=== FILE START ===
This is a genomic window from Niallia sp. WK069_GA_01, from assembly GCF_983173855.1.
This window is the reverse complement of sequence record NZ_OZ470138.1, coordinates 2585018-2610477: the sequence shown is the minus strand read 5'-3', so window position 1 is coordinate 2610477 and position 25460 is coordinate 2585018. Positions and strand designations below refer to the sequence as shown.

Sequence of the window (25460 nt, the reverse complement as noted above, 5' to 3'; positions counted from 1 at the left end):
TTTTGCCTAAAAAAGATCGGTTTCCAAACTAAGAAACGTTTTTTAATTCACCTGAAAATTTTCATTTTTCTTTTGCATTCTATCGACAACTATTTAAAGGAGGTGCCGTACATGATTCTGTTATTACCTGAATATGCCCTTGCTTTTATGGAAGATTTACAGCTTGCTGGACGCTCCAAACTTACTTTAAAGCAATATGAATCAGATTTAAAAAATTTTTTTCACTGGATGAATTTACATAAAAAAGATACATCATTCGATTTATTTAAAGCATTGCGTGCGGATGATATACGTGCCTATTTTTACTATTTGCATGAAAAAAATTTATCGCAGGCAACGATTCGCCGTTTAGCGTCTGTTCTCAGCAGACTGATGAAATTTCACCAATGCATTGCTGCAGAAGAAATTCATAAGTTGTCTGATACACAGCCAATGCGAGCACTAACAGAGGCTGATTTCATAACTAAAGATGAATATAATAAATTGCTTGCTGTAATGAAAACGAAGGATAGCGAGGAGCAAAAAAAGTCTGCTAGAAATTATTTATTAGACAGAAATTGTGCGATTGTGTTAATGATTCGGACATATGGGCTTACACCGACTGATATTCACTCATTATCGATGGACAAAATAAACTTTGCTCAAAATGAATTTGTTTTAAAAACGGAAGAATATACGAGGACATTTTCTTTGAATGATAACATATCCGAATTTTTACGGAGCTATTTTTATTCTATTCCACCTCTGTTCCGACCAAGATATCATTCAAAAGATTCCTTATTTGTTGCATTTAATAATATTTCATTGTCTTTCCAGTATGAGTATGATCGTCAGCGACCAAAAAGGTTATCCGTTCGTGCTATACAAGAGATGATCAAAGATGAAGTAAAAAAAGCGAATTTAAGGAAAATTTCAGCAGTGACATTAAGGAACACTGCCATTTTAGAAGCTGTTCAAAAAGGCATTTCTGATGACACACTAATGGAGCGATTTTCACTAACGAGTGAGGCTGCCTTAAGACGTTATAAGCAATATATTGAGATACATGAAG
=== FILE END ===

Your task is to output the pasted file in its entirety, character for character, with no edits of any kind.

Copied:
This is a genomic window from Niallia sp. WK069_GA_01, from assembly GCF_983173855.1.
This window is the reverse complement of sequence record NZ_OZ470138.1, coordinates 2585018-2610477: the sequence shown is the minus strand read 5'-3', so window position 1 is coordinate 2610477 and position 25460 is coordinate 2585018. Positions and strand designations below refer to the sequence as shown.

Sequence of the window (25460 nt, the reverse complement as noted above, 5' to 3'; positions counted from 1 at the left end):
TTTTGCCTAAAAAAGATCGGTTTCCAAACTAAGAAACGTTTTTTAATTCACCTGAAAATTTTCATTTTTCTTTTGCATTCTATCGACAACTATTTAAAGGAGGTGCCGTACATGATTCTGTTATTACCTGAATATGCCCTTGCTTTTATGGAAGATTTACAGCTTGCTGGACGCTCCAAACTTACTTTAAAGCAATATGAATCAGATTTAAAAAATTTTTTTCACTGGATGAATTTACATAAAAAAGATACATCATTCGATTTATTTAAAGCATTGCGTGCGGATGATATACGTGCCTATTTTTACTATTTGCATGAAAAAAATTTATCGCAGGCAACGATTCGCCGTTTAGCGTCTGTTCTCAGCAGACTGATGAAATTTCACCAATGCATTGCTGCAGAAGAAATTCATAAGTTGTCTGATACACAGCCAATGCGAGCACTAACAGAGGCTGATTTCATAACTAAAGATGAATATAATAAATTGCTTGCTGTAATGAAAACGAAGGATAGCGAGGAGCAAAAAAAGTCTGCTAGAAATTATTTATTAGACAGAAATTGTGCGATTGTGTTAATGATTCGGACATATGGGCTTACACCGACTGATATTCACTCATTATCGATGGACAAAATAAACTTTGCTCAAAATGAATTTGTTTTAAAAACGGAAGAATATACGAGGACATTTTCTTTGAATGATAACATATCCGAATTTTTACGGAGCTATTTTTATTCTATTCCACCTCTGTTCCGACCAAGATATCATTCAAAAGATTCCTTATTTGTTGCATTTAATAATATTTCATTGTCTTTCCAGTATGAGTATGATCGTCAGCGACCAAAAAGGTTATCCGTTCGTGCTATACAAGAGATGATCAAAGATGAAGTAAAAAAAGCGAATTTAAGGAAAATTTCAGCAGTGACATTAAGGAACACTGCCATTTTAGAAGCTGTTCAAAAAGGCATTTCTGATGACACACTAATGGAGCGATTTTCACTAACGAGTGAGGCTGCCTTAAGACGTTATAAGCAATATATTGAGATACATGAAG